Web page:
## Server Softwares §

The ping response includes a "version" field, which can be used to determine what software a server is running. There's a problem, though: you can use plugins to display a custom version in place of the default version message, resulting in thousands of unique "versions" being recorded. I had to manually go through and remove all of these while taking care to not discard any legitimate version strings. In the process, I discovered dozens of obscure server softwares that I had no idea existed (mostly shitty Spigot forks), and learned how to say "maintenance" in at least five languages. Anyways, here's a look at the most common servers:

I also matched the strings for certain keywords to identify which specific server "brands" were most common.

I also compared the popularity of different server software "brands".

## DDoS Protection §

One statistic that I unwittingly collected during the scan was the number of servers with DDoS protection. Most Minecraft DDoS protection services operate by filtering traffic through a proxy to the actual server, allowing the server host to take use of the provider's beefier network infrastructure. The two dominant players in this field are TCPShield and Cosmic Guard.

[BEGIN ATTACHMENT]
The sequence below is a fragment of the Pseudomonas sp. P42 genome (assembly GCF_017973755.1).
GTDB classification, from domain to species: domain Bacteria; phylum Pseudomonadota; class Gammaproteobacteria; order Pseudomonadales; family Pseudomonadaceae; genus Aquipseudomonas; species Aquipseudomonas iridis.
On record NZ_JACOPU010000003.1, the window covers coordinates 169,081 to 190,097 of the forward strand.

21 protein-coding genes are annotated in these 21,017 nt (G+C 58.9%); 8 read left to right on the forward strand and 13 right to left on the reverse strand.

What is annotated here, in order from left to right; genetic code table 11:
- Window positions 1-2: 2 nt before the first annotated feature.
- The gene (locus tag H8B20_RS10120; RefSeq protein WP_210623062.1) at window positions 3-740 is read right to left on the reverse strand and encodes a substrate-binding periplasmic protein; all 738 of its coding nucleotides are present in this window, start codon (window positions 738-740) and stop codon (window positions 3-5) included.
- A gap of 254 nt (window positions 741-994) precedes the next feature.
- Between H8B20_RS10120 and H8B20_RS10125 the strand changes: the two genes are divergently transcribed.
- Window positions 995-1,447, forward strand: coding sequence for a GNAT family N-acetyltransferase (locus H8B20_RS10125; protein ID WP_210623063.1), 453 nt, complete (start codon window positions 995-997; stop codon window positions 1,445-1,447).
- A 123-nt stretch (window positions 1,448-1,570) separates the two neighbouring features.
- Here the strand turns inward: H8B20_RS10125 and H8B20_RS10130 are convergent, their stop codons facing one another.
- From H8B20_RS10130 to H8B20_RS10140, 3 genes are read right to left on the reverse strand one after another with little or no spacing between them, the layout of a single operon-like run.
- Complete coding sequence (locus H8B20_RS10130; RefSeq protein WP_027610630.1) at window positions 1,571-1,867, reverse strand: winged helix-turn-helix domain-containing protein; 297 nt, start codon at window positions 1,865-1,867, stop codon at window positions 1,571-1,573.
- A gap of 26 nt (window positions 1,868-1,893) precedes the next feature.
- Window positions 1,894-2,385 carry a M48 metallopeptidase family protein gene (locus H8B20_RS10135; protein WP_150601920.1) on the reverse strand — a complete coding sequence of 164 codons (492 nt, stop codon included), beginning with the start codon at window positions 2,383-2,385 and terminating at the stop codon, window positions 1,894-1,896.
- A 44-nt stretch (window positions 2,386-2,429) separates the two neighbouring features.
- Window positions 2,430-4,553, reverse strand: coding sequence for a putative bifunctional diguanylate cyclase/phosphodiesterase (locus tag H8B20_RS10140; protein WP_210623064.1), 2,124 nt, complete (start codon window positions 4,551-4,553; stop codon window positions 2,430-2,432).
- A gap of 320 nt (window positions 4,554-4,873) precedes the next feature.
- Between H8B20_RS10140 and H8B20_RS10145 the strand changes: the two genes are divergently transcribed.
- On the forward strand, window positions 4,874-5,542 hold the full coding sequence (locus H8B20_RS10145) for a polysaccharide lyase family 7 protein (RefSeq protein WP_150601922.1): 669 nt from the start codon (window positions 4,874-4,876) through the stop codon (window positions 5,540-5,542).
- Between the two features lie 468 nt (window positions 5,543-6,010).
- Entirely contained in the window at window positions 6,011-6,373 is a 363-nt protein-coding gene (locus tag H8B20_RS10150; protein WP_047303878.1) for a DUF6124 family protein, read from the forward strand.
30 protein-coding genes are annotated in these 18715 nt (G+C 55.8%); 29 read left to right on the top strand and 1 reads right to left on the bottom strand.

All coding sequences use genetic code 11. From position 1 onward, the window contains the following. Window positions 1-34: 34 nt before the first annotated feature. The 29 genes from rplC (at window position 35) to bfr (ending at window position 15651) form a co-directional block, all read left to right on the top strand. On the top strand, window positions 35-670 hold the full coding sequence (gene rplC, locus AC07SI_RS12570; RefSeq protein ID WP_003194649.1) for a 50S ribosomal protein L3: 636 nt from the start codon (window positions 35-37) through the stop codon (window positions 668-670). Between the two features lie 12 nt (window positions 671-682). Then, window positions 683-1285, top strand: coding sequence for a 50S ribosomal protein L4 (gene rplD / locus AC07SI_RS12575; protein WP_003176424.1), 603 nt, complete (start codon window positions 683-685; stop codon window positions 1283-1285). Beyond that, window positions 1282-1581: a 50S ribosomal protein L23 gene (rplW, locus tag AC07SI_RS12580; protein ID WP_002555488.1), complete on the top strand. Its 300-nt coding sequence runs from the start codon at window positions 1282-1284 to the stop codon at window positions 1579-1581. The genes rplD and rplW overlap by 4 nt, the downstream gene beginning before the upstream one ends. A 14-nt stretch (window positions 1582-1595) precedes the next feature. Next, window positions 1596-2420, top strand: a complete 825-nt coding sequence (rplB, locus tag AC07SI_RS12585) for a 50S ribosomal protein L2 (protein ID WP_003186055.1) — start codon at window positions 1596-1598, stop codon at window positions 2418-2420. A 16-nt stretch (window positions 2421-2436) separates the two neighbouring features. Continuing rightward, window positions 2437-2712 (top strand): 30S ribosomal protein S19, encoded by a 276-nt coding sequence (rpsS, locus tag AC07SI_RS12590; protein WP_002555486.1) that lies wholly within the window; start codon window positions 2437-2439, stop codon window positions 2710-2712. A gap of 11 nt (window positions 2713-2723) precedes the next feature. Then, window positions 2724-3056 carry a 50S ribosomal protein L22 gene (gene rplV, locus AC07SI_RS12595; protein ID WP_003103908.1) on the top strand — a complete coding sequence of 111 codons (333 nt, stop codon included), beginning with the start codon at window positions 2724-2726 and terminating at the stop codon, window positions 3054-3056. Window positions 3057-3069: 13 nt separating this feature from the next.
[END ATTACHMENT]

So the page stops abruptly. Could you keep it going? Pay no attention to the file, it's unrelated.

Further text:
We're able to detect IPs representing proxies for these two providers thanks to the fact that when pinging a server, a Minecraft client will send the hostname used to connect to the server. However, in our case, our probe uses the same hostname ("example.com") every time; normal Minecraft servers ignore this value, but DDoS proxies will detect that an invalid hostname was used and deny the connection. Here's what it looks like when you try to join a DDoS-protected server using its IP:

We can search the dataset for ping responses which look like this. Turns out there are about 742 TCPShield proxies and 1,139 Cosmic Guard proxies on the public Internet.

## Modded Servers §

Let's see what mods people are playing with! Here's the top 20 most popular mods (Forge only).

Rank Name Rank Name
1 Just Enough Items (45%) 11 Placebo† (33%)
2 Forgelin† (41%) 12 AutoRegLib† (33%)
3 Chisel (39%) 13 Applied Energistics 2 (33%)
4 Baubles (39%) 14 AppleSkin (30%)
5 FoamFix (36%) 15 Reborn Core† (30%)
6 Mantle† (36%) 16 Tinkers' Construct (30%)